The Brain Chemistry of Parental "Attachment"
(written in 2005)
Revision 8/2006: The following was written in 2004. There are new data from a rat research group looking at how maternal affection can reverse a genetic tendency toward unaffectionate behavior: in other words, in this research, environment and experience trump genes. Even more amazing, that reversal -- turning rat pups who would otherwise genetically have been prone to unaffectionate mothering style into more attentive mothers -- can be passed on to later generations. Although the gene remains the same, the way it functions can be changed, permanently. That's a very different way of thinking about genes, but it's very clear that this happens: environment can change gene expression and that environmental change can be passed on to another generation.
This is such a complicated line of research I'll not be able to do it justice here. The next time I see further research from this group I'll try to come back and revise this page -- when I have learned enough to do it justice. In the meantime, you should regard the following essay, which presents research prior to this new line of work, as only part of the story. It's an interesting part, though, so I'll leave it up. (Meanwhile, if you just have to see the reference for the gene-changing story above, here are a couple of starting places into the work of Dr. Meaney -- seriously -- and his group at McGill University in Montreal: the first big report in Nature Neuroscience; a review of that report by Robert Sapolsky, a famous stress researcher, explaining it in a big-picture context, though technical.)
This is a brief essay to introduce some new research regarding how the connection between parents, particularly mothers, and their children, is "wired" in the brain.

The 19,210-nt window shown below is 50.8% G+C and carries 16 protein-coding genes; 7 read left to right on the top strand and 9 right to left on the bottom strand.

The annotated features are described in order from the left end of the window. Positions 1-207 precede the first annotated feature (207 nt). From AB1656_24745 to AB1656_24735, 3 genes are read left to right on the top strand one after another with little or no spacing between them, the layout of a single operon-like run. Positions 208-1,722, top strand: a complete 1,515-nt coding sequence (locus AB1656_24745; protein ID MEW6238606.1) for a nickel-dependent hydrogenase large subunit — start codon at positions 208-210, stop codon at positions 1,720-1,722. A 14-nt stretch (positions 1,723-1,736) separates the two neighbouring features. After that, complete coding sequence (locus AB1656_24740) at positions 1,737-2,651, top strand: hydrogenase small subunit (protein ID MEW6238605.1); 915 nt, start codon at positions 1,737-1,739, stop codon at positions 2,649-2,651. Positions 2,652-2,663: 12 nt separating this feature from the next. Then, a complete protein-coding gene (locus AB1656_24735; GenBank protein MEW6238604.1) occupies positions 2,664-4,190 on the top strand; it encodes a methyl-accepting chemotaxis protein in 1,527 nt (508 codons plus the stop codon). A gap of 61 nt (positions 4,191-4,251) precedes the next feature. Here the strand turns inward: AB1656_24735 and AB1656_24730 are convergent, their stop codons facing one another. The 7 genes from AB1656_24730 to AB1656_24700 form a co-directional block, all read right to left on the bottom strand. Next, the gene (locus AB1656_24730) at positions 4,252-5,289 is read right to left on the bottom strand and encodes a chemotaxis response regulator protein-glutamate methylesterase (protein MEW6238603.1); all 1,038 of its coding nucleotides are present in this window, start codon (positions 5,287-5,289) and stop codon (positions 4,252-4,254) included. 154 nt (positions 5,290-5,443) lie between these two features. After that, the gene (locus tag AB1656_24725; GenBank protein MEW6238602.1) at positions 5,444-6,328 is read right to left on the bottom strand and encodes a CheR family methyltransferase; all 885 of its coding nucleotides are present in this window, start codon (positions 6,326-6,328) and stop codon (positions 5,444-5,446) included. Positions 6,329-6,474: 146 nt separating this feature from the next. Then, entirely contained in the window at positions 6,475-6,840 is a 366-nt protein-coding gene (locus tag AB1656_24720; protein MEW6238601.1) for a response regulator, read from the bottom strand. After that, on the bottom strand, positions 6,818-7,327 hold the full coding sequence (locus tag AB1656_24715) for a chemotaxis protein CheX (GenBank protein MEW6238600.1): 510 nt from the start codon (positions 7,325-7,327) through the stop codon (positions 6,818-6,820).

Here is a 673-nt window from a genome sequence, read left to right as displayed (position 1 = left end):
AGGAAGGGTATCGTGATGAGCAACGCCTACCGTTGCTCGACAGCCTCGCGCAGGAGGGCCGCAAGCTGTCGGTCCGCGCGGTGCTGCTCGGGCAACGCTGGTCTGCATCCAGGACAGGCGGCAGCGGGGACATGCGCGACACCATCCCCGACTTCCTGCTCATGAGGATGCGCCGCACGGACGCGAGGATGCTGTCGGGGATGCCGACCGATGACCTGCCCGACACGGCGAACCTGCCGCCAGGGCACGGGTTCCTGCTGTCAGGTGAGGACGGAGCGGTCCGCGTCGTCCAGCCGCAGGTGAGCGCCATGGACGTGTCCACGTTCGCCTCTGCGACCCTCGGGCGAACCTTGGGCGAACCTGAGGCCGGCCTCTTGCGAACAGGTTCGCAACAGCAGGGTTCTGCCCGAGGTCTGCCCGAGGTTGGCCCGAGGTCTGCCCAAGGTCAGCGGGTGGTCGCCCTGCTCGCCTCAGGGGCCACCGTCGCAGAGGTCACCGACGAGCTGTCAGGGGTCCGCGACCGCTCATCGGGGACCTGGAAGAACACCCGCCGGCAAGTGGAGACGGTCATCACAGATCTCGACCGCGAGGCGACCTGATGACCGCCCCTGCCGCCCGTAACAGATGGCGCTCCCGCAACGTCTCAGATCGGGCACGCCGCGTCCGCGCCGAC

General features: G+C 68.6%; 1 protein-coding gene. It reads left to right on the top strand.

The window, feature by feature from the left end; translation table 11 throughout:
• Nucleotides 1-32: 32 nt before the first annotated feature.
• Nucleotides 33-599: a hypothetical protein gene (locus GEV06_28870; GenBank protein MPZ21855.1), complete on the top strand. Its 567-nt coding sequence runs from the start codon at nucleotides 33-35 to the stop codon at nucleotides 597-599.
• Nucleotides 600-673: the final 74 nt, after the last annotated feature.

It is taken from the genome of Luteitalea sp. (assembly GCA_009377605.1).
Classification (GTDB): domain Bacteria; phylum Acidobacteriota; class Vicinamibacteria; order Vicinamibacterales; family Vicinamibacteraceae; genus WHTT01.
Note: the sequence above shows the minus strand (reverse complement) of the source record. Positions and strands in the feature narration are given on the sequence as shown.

However I must warn you: there are several concepts and research approaches in the studies described here that you may find very discomforting. If in your history there are problems with your relationship with an important parent-figure, particularly a mother-figure, you might want to have some help nearby if you go ahead and read this.
The conclusion, if you want to just stop here: researchers studying rats have found some particular brain chemicals that seem to be involved in the connection between mothers and their infants. If you genetically start out with too few of these chemicals, or too few receptors to "hear" them, you could have problems getting whatever kind of warmth and affection your mother was actually providing.
Obviously a person would have trouble if her mother wasn't providing any soothing in the first place. However, as you may have seen in some people who just don't look like they have your kind of problems despite some pretty rough upbringing, some people seem genetically wired not to need much maternal soothing.
Research in this area goes along very well with the way Dr. Marsha Linehan, one of the leading borderline personality disorder researchers (e.g here's a recent review she published in the leading British medical journal), says that condition is sometimes created. Her model says that sometimes a mismatch between the temperament of the child (e.g. one who is wired to need a lot of warmth and affection) and the style of the parent (e.g. one who is not temperamentally inclined to provide much soothing) is sufficient to cause borderline personality disorder even without physical or sexual abuse. In the article below, I highlighted in blue a section which seems to connect the rat studies with Dr. Linehan's model.
The chemical being reported here is the "opiate" family, which includes street heroin, but which also includes several forms we humans make ourselves in our own brains. The research seems to show that at least some aspects of maternal warmth and affection may act through opiate receptors.
original article via the New York Times
Mother's love is like a drug, psychologists say, a potent substance that cements the parent-infant bond and has a profound impact on later development.
But scientists have known little about how early mothering affects an infant biologically. If it is like a drug, what kind of drug?
In at least one group of mammals, a team of Italian and French researchers reported last week, it apparently acts like an opiate. Mice that lacked a gene that lets them feel pain relief from opiates have severe difficulty establishing bonds with their mothers, the researchers found.